The embargo on EU and US products proves ineffective
Despite the embargo imposed by Russian authorities on imports of certain products from the EU and the US, Russia’s supermarket shelves are teeming with apples, pears, peaches, apricots, cherries, tomatoes, aubergines, spinach and asparagus. By going through numerous intermediaries (as indicated by the accompanying documents), these fruits and vegetables make it through customs and phytosanitary controls. The exporting country, as indicated in the documents, is often one that has never previously exported to Russia, such as Liberia or Sierra-Leone, or one that does not even grow such products. For instance, Belarus is cited as a kiwi and pineapple producer.
Russia’s agricultural produce inspectorate, Rosselkhoznadzor, together with the customs office, has been taking to steps to detect such falsifications and is constantly adding to the list of “dubious” countries which are forbidden from exporting fruit and vegetables to Russia. These steps, however, are not proving very effective as each new ban merely leads to the emergence of new off-shore go-betweens.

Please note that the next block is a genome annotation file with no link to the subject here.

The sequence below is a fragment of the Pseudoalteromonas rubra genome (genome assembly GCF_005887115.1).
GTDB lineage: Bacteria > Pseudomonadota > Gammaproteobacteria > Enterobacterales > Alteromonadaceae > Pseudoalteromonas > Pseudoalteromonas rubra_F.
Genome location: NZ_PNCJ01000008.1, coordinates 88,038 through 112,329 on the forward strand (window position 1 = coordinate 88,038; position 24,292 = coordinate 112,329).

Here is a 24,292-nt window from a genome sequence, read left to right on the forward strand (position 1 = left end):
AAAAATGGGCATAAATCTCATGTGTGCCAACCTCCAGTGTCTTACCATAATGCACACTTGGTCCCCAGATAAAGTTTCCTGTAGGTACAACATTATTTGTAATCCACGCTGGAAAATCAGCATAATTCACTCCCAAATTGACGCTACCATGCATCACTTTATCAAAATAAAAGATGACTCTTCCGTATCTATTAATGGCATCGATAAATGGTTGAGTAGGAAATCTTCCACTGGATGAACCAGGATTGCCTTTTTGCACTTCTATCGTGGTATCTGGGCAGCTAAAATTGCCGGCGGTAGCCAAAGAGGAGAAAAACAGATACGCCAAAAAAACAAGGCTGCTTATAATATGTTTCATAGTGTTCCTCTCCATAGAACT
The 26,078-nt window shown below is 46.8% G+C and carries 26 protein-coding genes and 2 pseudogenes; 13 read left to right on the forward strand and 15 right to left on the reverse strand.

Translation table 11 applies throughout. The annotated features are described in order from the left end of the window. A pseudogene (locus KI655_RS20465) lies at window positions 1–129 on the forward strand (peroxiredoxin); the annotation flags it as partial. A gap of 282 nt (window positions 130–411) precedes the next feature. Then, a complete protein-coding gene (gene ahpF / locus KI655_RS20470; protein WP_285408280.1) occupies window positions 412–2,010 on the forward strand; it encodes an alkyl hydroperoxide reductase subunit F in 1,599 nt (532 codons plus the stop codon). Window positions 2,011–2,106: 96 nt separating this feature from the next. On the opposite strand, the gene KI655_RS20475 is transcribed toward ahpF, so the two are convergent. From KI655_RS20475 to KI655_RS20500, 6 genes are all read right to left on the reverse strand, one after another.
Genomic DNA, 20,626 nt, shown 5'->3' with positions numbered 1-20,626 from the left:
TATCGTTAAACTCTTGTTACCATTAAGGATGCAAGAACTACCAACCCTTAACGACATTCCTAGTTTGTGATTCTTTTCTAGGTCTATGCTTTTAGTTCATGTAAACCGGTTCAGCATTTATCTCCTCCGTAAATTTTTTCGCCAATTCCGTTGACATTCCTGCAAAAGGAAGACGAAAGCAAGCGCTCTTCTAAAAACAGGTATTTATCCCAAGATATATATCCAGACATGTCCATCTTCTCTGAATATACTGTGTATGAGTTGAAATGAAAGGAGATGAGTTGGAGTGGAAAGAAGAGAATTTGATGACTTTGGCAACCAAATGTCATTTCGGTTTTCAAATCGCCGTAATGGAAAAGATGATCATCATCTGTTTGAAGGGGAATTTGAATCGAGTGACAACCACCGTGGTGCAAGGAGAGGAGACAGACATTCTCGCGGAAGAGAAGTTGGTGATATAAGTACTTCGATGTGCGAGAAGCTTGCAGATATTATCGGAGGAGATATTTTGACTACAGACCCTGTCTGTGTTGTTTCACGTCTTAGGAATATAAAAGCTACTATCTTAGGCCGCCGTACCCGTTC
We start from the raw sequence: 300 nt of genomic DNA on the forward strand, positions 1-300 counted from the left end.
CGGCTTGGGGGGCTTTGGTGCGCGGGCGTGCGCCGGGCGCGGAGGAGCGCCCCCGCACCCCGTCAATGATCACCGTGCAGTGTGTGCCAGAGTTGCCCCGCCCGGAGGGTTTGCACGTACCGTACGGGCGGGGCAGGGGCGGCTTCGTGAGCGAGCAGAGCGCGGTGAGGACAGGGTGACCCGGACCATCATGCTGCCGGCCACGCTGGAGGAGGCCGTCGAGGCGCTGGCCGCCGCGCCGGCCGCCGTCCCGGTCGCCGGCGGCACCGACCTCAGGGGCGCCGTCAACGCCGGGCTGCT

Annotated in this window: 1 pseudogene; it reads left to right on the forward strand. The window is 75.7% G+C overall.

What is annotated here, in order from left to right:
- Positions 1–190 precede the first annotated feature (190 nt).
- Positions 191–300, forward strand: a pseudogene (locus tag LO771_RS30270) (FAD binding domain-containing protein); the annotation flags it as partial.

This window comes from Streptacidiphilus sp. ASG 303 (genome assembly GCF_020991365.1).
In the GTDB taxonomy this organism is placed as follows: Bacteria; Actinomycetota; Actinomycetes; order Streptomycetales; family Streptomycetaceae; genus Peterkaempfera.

Although the offices responsible for conducting inspections of imported produce regularly report uncovering containers of produce subject to embargo, this is mostly for show. Careful scrutiny of customs data makes it clear that these detected illegal batches are simply a drop in the ocean. For example, in the first five months of 2016, Cote d’Ivoire alone exported to Russia, Belarus and Kazakhstan more than 15 million tons of produce valued at almost US$100 million, and to Bosnia and Herzegovina 13.6 million tons worth US$13 million. Therefore, although Rosselkhoznadzor will continue trying to enforce the embargo, banned fruit and vegetables will still find ways into Russian supermarkets. After all, where there is demand, there will be supply.